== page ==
Olivia’s lodging. London home of the mistress of Captain Manly, the “plain-dealer” of the play’s title. The play’s stage directions do not provide a description of Olivia’s rooms, but the actions that occur there distinguish the site as the most important set in the play. William Wycherley’s intent in The Plain-Dealer is to satirize both hypocrisy and idealism, and his satire becomes blatantly obvious every time the scene switches to Olivia’s lodging. It is there that Olivia’s true nature, an unfaithful, flirtatious hypocrite, is revealed. The plain-dealing Manly is often seen in the shadows or in darkness while visiting Olivia at her home, and truly, he is, for a while, in the dark about her real character. Likewise, she tries to keep others in the dark about the reality of her moral fiber.
Manly’s lodging. London home of the naval captain Manly whose chief interest is finding a new ship after losing his last ship in a battle against the Dutch. Manly’s lodgings are meant to be a stark contrast to Olivia’s. While untruth and infidelity pervade Olivia’s “world,” his dwelling is, in his own opinion, a shrine to truth and virtue. He will not allow shallow flatterers or false friends into his home; in fact, he attempts to thwart visitors by placing guards outside his door. Ultimately, his actions and attitude simply reveal that he is an idealist and a bit of a misanthrope, a person who erroneously thinks that he can live a righteous life by alienating himself from humankind, thereby avoiding any falseness.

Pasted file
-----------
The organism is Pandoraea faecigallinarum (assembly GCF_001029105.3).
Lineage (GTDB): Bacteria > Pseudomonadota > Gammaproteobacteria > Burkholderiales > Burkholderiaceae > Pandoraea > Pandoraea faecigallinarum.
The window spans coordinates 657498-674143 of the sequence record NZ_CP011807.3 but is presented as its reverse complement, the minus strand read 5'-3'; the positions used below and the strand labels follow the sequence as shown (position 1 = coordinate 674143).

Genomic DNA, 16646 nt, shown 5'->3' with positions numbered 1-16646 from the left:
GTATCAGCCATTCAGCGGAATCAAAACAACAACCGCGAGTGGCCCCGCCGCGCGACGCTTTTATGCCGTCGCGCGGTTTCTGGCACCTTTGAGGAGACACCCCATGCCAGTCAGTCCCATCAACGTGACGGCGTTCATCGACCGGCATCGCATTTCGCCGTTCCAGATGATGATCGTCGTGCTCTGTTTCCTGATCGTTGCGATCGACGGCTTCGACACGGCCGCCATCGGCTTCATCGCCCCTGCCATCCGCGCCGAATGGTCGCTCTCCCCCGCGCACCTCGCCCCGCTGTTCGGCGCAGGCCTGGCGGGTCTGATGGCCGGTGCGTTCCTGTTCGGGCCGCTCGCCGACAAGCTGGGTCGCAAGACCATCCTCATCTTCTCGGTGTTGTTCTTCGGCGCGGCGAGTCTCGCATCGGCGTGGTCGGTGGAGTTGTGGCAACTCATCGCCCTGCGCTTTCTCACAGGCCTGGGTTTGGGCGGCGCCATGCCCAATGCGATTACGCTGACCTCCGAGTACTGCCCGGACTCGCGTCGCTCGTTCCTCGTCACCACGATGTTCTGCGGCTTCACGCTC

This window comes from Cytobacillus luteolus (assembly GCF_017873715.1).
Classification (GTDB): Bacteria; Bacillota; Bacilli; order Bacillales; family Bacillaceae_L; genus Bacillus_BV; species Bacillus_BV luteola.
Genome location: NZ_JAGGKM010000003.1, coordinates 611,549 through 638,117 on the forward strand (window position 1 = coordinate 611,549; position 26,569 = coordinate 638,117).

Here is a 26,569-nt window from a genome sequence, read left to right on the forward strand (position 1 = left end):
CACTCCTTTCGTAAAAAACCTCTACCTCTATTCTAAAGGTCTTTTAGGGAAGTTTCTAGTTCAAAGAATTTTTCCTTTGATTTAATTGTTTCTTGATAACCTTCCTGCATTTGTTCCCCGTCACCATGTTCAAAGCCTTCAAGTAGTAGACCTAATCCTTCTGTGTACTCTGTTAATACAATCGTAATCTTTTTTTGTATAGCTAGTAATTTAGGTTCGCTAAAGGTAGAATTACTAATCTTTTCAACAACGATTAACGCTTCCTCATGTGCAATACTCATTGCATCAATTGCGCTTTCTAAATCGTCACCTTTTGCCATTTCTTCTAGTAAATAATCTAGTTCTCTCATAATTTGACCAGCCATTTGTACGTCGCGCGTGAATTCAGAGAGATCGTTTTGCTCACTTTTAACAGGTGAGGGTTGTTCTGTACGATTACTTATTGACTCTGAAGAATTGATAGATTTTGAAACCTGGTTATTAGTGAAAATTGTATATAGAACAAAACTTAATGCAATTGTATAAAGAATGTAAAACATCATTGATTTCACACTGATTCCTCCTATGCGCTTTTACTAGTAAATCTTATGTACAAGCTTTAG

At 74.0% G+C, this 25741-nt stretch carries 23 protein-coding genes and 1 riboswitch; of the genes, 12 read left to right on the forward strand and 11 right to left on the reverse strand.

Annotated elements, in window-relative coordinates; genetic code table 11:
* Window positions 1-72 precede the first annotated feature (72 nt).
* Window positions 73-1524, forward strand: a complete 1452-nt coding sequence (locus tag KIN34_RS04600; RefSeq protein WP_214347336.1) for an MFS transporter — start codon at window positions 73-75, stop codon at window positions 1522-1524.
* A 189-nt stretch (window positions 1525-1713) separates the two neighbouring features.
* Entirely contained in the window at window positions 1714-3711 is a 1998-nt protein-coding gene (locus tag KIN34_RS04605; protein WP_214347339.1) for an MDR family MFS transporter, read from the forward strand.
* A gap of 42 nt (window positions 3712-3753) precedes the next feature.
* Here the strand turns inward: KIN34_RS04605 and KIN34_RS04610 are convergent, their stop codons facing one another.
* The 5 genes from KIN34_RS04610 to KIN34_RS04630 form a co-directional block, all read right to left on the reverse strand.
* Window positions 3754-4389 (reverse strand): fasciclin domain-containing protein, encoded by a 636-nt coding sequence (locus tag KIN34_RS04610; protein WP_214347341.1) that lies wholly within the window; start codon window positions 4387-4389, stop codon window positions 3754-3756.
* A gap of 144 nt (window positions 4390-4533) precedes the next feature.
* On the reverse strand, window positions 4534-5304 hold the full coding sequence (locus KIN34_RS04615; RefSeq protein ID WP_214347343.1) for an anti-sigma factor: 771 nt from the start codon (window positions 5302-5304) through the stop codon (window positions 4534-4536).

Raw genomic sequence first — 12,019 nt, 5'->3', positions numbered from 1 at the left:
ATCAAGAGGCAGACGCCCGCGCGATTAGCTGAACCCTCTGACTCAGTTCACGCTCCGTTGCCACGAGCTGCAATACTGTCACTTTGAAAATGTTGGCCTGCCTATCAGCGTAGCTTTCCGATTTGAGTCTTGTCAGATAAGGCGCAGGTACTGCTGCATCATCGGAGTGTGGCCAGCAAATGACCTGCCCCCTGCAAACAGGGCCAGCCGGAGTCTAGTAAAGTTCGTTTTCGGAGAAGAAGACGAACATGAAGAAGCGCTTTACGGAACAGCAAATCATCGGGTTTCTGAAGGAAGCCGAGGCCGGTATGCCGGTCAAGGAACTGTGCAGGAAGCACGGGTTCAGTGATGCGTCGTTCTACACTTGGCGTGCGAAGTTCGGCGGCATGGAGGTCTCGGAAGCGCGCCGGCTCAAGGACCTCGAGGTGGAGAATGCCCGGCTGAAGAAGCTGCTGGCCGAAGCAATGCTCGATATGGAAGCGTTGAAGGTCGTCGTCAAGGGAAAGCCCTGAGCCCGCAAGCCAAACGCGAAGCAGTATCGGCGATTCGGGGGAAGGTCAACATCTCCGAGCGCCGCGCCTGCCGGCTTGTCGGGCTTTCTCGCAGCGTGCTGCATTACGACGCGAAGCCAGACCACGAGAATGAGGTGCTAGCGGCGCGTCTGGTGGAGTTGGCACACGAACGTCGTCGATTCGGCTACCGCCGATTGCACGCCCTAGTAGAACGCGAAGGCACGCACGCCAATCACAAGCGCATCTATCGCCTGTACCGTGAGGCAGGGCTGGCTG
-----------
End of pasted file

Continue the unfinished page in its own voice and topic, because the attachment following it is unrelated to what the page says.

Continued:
Cock in Bow Street
Cock in Bow Street. London tavern that is a center of intrigue. There, Manly and his page Fidelia, an heiress in disguise, scheme to expose Olivia’s promiscuity; Manly’s previous trusted friend Vernish exposes his hypocrisy; and the widow Blackacre and two knights talk of past and future forgeries of legal documents. Ultimately, all characters seen at this tavern prove themselves hypocrites, even Manly, who prides himself on his “plain-dealing.”
Westminster Hall. This legal arena provides more insight into the character of Widow Blackacre, a woman obsessed with the law, lawsuits, legal briefs, and legal cases. In addition, her courtroom scene there directly links the legal motifs that pervade the play.